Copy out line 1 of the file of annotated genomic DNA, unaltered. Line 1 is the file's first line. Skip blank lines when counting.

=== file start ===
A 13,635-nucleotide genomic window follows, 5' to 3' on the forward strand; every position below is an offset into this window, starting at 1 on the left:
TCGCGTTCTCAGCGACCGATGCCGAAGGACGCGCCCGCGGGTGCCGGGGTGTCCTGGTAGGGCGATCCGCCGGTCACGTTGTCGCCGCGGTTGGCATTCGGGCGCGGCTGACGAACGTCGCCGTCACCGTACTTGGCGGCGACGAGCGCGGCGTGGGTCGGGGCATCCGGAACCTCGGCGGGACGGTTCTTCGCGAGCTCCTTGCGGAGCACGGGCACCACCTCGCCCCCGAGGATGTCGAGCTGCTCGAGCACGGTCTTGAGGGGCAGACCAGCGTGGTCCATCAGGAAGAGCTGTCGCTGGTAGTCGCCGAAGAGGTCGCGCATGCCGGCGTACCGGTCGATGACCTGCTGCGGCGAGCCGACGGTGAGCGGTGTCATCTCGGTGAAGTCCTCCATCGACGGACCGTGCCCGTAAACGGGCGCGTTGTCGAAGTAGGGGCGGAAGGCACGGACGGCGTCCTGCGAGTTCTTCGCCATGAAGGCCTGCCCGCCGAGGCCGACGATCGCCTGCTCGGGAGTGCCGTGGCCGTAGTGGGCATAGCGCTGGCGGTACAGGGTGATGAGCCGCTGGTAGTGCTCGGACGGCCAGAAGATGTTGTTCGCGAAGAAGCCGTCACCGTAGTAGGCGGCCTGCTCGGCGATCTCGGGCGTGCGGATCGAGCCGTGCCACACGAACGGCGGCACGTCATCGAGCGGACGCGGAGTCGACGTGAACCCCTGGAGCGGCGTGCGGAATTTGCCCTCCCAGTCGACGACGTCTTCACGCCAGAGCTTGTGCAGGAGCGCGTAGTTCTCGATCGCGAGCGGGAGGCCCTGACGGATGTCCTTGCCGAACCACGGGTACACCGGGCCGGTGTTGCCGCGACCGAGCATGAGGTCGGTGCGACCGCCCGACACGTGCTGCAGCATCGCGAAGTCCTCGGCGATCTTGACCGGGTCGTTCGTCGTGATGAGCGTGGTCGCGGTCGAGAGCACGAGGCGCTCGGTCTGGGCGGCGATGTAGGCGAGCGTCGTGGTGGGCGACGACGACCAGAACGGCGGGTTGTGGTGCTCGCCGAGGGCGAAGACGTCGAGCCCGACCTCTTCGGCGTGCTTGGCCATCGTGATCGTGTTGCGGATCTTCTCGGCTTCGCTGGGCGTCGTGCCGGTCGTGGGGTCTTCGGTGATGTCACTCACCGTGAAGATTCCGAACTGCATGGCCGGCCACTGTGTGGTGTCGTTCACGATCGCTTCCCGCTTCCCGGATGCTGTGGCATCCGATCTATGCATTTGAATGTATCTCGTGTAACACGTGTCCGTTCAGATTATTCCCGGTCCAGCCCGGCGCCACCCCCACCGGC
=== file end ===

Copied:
A 13,635-nucleotide genomic window follows, 5' to 3' on the forward strand; every position below is an offset into this window, starting at 1 on the left: